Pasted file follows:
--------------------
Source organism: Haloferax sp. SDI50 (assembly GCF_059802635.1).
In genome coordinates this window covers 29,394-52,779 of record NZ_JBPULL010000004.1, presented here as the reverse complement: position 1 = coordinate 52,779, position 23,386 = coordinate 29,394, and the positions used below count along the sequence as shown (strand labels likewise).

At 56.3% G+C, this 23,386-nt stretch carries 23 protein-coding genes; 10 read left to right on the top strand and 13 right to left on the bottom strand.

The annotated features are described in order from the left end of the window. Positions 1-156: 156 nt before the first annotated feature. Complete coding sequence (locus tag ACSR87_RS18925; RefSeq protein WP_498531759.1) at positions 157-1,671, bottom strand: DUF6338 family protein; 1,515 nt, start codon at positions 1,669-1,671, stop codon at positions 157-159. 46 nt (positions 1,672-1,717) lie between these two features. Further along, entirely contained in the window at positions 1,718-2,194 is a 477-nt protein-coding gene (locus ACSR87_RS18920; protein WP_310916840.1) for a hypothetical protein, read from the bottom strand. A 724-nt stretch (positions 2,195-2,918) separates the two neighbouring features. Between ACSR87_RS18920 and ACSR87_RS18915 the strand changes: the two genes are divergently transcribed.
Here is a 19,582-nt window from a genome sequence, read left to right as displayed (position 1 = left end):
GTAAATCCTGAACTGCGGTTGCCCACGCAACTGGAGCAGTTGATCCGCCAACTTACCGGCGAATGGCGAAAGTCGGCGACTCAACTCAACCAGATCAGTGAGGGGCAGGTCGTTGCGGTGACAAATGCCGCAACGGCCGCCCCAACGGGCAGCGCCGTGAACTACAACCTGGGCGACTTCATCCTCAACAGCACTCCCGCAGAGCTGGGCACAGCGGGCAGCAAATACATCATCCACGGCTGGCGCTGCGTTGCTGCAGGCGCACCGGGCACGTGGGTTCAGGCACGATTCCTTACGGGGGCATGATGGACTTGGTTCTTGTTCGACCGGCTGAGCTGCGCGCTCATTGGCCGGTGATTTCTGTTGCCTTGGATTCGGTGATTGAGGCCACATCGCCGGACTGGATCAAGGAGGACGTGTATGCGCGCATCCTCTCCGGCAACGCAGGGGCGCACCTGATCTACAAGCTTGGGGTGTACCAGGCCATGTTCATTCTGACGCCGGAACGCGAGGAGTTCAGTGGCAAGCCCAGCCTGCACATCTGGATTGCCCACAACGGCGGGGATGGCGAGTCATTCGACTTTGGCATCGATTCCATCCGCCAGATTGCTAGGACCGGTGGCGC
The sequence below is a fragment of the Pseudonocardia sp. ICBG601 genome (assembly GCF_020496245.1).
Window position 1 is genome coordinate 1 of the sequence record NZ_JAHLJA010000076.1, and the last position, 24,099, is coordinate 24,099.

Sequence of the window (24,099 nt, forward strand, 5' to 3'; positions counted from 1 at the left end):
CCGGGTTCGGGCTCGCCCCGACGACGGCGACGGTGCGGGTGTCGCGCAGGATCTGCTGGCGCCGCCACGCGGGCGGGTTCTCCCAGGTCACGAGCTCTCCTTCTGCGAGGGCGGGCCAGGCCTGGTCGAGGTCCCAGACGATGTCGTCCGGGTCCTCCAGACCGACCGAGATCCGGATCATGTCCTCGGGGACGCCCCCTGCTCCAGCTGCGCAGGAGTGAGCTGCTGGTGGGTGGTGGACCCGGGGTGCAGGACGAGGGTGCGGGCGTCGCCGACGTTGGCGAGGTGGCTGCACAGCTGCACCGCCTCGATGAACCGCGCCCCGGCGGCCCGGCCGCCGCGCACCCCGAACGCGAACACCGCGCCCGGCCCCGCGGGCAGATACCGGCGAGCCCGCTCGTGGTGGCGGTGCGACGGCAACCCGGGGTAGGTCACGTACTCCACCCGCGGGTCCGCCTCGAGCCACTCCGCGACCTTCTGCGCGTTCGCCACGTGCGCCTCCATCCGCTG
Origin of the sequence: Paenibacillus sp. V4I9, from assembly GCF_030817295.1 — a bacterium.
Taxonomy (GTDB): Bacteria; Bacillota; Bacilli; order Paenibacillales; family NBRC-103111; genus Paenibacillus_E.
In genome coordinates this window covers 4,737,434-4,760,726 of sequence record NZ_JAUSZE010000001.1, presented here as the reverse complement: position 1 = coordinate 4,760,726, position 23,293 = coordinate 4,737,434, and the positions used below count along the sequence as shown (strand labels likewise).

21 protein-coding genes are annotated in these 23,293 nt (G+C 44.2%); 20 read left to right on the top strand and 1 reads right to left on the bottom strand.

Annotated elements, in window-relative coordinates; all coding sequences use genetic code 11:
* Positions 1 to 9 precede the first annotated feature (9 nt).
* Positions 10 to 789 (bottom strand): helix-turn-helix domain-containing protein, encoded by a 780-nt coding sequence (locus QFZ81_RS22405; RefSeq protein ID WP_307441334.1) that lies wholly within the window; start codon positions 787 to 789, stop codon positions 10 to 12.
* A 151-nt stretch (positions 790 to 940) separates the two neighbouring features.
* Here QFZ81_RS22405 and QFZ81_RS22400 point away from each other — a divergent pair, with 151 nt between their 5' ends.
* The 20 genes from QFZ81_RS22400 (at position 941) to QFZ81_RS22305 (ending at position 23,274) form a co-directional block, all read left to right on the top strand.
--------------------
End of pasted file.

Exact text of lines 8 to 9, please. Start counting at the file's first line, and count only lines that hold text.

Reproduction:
Window position 1 is genome coordinate 1 of the sequence record NZ_JAHLJA010000076.1, and the last position, 24,099, is coordinate 24,099.

Sequence of the window (24,099 nt, forward strand, 5' to 3'; positions counted from 1 at the left end):